figure 8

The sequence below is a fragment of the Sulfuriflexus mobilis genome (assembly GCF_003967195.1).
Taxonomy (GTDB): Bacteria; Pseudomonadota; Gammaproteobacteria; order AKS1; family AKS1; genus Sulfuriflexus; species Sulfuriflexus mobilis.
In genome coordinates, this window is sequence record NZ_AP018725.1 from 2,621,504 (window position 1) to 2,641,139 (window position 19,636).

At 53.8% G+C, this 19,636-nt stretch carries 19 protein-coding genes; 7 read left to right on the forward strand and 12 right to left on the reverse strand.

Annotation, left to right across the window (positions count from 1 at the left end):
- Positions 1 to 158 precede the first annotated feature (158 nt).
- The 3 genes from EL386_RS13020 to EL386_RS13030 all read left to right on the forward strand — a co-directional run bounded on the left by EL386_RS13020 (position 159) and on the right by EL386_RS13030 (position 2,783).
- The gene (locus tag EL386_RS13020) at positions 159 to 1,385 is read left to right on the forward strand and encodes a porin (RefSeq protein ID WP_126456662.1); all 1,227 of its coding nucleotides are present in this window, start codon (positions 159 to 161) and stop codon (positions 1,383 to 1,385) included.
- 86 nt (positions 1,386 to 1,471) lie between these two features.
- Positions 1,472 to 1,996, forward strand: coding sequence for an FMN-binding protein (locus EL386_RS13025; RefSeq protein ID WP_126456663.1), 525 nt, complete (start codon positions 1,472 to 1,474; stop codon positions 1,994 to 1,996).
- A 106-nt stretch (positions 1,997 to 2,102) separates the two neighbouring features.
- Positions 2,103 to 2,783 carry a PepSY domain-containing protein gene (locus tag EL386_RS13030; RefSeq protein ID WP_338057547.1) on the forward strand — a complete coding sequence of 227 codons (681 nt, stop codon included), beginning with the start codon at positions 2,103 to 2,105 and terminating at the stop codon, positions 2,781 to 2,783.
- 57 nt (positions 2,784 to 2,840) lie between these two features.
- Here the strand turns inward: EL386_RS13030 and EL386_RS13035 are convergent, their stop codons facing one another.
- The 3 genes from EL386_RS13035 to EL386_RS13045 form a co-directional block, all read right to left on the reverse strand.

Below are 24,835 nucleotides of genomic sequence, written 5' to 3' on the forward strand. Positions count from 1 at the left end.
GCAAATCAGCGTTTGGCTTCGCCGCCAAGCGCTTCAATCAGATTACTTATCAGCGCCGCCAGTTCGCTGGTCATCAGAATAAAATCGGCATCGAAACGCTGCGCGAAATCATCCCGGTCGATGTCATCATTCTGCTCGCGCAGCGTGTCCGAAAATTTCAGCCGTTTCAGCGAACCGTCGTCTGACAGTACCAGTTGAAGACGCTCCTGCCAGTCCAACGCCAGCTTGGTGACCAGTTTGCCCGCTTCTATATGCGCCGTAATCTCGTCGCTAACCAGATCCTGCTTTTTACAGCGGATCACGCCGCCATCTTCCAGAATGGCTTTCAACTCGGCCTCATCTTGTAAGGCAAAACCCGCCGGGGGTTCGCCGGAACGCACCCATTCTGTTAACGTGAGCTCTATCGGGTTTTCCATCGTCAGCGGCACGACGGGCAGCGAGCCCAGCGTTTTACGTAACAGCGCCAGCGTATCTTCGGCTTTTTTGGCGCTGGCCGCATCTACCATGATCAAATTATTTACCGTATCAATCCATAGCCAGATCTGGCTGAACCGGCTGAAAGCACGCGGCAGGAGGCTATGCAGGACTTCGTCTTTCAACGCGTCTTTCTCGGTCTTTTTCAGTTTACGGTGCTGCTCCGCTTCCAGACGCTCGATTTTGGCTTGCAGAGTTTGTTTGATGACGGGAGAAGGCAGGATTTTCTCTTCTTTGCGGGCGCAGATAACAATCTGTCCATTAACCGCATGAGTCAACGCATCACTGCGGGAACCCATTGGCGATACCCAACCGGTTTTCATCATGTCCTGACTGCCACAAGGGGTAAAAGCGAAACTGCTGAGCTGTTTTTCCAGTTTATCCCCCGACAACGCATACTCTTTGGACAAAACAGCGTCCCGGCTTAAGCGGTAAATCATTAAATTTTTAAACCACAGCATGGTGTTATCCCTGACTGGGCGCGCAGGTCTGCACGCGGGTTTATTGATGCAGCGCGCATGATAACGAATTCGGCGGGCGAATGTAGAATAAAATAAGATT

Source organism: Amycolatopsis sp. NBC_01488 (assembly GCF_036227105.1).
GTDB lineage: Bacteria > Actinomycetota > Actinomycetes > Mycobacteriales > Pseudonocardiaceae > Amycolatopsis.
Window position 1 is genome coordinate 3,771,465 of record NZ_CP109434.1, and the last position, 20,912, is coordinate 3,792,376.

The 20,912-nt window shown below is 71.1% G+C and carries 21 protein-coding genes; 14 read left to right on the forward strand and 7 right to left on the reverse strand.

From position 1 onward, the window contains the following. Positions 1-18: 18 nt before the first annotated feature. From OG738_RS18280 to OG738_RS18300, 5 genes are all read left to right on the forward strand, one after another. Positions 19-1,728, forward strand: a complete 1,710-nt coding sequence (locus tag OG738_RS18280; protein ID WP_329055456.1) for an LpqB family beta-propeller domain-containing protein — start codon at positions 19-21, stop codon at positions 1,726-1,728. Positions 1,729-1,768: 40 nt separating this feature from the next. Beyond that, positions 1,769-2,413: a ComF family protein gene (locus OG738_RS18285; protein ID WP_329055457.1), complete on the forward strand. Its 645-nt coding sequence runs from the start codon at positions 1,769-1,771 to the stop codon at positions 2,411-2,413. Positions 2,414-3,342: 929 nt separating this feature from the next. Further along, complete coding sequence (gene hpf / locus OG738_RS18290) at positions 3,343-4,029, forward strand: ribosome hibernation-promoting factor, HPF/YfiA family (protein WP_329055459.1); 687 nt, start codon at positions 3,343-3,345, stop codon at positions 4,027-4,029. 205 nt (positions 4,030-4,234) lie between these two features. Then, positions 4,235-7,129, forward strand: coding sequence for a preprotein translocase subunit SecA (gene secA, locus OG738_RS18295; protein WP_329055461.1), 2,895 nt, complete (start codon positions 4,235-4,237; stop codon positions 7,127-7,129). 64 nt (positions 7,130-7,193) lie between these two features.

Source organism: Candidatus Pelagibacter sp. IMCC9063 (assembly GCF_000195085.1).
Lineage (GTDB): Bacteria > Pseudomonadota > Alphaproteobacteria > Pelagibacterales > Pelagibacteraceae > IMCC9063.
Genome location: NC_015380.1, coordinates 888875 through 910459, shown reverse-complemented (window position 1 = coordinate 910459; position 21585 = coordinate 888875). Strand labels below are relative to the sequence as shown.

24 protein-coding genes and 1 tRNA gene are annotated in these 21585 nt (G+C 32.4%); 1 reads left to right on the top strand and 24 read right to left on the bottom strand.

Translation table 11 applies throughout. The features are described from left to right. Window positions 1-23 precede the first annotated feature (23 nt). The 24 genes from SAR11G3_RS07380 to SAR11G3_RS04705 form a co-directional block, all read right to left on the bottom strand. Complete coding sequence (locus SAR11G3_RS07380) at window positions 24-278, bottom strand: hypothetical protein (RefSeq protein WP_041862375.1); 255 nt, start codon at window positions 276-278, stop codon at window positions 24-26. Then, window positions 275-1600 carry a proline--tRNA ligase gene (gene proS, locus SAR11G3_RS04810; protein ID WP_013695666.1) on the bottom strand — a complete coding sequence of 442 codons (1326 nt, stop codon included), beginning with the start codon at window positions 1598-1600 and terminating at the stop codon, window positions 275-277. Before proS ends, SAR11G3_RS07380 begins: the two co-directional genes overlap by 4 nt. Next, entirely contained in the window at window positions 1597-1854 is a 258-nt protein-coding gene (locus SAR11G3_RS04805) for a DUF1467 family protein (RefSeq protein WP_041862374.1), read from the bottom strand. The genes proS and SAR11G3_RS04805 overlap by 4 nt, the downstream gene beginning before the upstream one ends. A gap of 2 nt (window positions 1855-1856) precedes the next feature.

Functional assessment of temporally expressed genes in border cell migration. Validation of differentially expressed genes in border cell migration using RNAi. (A-C) Pattern of c306-GAL4, driving UAS-LacZ (cyan), in stages 9–10 pre-, mid-, and post-migratory border cells and a few additional follicle cells. DAPI (gray) labels all nuclei in the egg chambers. (D-K) Knockdown of candidate genes driven by c306-Gal4; genotypes are c306-Gal4; tsGAL80 > UAS-RNAi. (D) Migration of border cells was scored based on the percentage of border cells that completed their migration (last quartile of the migration distance; 76–100%, blue) by stage 10 of oogenesis, by which time migration should be complete, or if the border cells stalled along the migration pathway, shown as the quartile distance migrated away from the anterior tip of the egg chamber (0–25%, yellow; 26–50%, pink; 51–75%, green) as shown in the schematic. (E) Quantification of migration defects for genes from the transcriptome analyses, along with the negative control (mCherry RNAi) and positive controls bazooka (Baz) and Rap1 RNAi, two genes known to regulate border cell migration. Shown are results for knockdown of 8 genes that resulted in significant migration defects at stage 10 (line); Ches-1-like (asterisk) RNAi had a strong migration defect but may partly be due to off-target effects. (F-K) Images of border cell migration at stage 10 for control (F, G) and experimental RNAi (H-K) egg chambers. Border cells (arrowheads) are labeled with E-cadherin (magenta); DAPI (gray) labels the nuclei of all cells. (F) Complete migration in a stage 10 mCherry RNAi control egg chamber. (G) RNAi knockdown of a positive control, Baz, to show representative migration defects. (H-K) Migration defects in Arf51F (H), serrano (sano; I), Bsg (J), and Cip4 (K) RNAi egg chambers. Anterior is to the left in all images. Arrowheads mark the position of border cells. All scale bars represent 10 μm. RNAi knockdown for each gene/line was performed in triplicate, with an average of 111 egg chambers per replicate. Exact N values, raw data and reagents used are available in Supplemental Data 10